Attic Son stretches into every crevasse of the attic it was recorded in. Like Andrew McLeod’s (Sunnsetter) previous record It Was Winter and I Wrote Some Songs…, it’s a mix of ambient and folk songs, lo-fi and more curated recordings. Numerous times, McLeod presses play on his recorder and we hear, in one take, what comes out naturally. At the end of “I Also Miss The Sun,” McLeod gets up and walks away – maybe to check to see if spring has arrived – and “Born” grows distorted when he gets too close to the microphone.
But elsewhere, McLeod songs unfurl and stand up tall. “The Closest to Hell (That I Would Ever Wish to Be)” is McLeod’s most accomplished song yet, the broody “The Hope to One Day Build a Place Where I Can Grow” casts a long, dark shadow over the record while the all instrumental “Truth Be Told” makes me think McLeod has seen buds on the trees and the song is a sigh of relief.
Take in Attic Son below:
Last Sunday, I chatted by phone with Andrew who was in Woodstock on break from a band practice. It had been snowing heavily and he references his treacherous car ride from Toronto. I, on the other hand, didn’t leave the house in an attempt to hide from winter. I listened to his new album a bunch that day and I told him how relevant “I Also Miss The Sun” is for me. Here’s an excerpt from that conversation:
Laura Stanley: What is it about winter that seemingly inspires you?
AM: Basically every time I write an album, I write it in the winter. I work a lot in the summer so I’ll take a couple of months off and then write in the winter. [Attic Son] was a bit different because I wrote some of the songs earlier in the year. For my last album, [It was Winter and I Wrote Some Songs…] I was severely depressed and I had to write a bunch of songs and it was winter so it came out that way.
I have a lot of nostalgic songs associated with childhood and looking back on your life so I feel like that’s a prominent theme with [Attic Son] but the winter thing comes out because I recorded it in the winter.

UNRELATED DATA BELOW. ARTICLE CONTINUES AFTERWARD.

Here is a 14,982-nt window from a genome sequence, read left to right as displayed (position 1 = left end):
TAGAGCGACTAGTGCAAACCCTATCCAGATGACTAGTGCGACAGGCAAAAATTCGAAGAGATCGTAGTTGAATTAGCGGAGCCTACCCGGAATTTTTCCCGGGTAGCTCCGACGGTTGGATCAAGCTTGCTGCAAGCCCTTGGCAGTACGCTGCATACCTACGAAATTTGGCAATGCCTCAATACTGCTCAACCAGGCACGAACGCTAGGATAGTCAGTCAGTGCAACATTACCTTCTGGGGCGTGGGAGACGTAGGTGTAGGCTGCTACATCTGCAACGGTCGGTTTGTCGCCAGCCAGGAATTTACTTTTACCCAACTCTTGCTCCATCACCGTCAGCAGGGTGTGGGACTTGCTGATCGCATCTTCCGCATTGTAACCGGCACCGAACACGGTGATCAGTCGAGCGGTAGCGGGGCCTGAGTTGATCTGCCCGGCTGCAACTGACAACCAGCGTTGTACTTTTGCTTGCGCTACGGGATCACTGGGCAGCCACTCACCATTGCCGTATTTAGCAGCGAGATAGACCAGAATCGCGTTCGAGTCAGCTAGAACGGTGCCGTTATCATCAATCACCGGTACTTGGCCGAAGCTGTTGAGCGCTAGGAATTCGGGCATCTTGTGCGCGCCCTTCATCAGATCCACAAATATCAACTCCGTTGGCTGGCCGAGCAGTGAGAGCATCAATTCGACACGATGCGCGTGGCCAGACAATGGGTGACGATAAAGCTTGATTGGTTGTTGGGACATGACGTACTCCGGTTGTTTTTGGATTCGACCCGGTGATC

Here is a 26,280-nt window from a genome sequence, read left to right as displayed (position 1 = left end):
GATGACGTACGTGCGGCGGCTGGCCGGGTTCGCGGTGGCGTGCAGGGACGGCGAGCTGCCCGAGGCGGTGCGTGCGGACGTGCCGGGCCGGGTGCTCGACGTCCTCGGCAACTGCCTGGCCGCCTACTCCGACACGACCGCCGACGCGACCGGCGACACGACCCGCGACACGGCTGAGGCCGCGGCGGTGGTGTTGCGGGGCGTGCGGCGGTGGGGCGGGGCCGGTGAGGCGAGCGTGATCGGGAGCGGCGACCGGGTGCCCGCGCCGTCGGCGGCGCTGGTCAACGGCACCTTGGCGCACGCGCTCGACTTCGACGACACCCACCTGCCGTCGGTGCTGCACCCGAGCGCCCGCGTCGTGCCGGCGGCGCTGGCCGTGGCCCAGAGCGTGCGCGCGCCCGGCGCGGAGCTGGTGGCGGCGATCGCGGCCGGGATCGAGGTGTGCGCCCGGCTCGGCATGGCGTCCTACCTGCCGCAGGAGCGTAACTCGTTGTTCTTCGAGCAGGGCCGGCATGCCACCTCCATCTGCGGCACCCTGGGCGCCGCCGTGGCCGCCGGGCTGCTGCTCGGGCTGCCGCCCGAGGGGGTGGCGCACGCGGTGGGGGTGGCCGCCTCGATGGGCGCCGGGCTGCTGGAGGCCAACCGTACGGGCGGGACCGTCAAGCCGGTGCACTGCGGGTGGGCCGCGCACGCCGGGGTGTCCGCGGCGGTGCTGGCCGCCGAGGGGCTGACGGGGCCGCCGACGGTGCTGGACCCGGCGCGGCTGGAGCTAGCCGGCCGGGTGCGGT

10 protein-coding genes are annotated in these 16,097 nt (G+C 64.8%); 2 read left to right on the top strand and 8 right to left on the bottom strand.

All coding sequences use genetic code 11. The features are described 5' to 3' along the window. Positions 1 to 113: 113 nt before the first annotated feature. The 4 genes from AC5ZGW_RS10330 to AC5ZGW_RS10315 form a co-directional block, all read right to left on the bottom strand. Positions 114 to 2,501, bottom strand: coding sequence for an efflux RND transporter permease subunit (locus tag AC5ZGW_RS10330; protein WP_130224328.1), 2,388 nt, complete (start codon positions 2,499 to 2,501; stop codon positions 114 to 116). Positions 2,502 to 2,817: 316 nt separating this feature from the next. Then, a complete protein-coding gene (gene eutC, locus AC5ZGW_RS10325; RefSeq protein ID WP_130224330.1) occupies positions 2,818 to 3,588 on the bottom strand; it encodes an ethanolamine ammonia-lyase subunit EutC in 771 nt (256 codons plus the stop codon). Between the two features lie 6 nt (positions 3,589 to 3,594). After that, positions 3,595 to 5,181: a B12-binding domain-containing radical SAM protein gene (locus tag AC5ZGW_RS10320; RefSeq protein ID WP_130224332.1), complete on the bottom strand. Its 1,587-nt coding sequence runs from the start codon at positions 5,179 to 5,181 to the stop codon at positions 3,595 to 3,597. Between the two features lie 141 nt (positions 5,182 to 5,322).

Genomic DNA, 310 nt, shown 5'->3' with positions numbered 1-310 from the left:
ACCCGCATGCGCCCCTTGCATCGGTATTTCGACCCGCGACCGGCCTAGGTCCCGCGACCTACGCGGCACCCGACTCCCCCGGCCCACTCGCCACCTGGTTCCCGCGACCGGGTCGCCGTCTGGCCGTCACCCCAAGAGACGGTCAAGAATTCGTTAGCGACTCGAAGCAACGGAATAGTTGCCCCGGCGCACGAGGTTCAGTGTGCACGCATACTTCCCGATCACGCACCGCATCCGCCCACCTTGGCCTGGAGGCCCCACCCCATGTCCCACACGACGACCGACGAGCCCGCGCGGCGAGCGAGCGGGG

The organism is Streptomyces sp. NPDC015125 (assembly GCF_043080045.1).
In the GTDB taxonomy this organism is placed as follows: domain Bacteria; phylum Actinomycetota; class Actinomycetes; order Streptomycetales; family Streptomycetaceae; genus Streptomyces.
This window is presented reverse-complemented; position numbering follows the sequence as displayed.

LS: So you recorded the album in an attic – where is this attic?
AM: My Mom’s house in Fort Eerie. It’s basically my music space because there’s not really anywhere to have one in the city. The attic plays a role for me in terms of the recording. In my older stuff and in this, I have a tendency to capture the environment a lot. I feel like the attic is basically like a character in the album. Especially with songs like “Someone to Know,” I recorded it on the fly, in one take. I just had a microphone in the middle of the room and I picked up all the sounds in the room. It’s on purpose to make you feel like you’re in the room.
LS: About It was Winter and I Wrote Some Songs… you write on Bandcamp: “I’ve been sitting on these songs for a few months not knowing what to do because like everything I’ve ever done they are not “finished”…” Is Attic Son a finished product?
AM: It’s really sort of the same [as It was Winter and I Wrote Some Songs…]. Honestly, every time I record music, it’s the same thing. For this album, I had these really big ideas – “Closest To Hell” is the most realized song and it’s what I wanted to do with the whole album. I wanted to make all of the songs into these bigger produced tracks but there’s limitations when it comes to my willpower to go back and do things to songs after I’ve recorded them.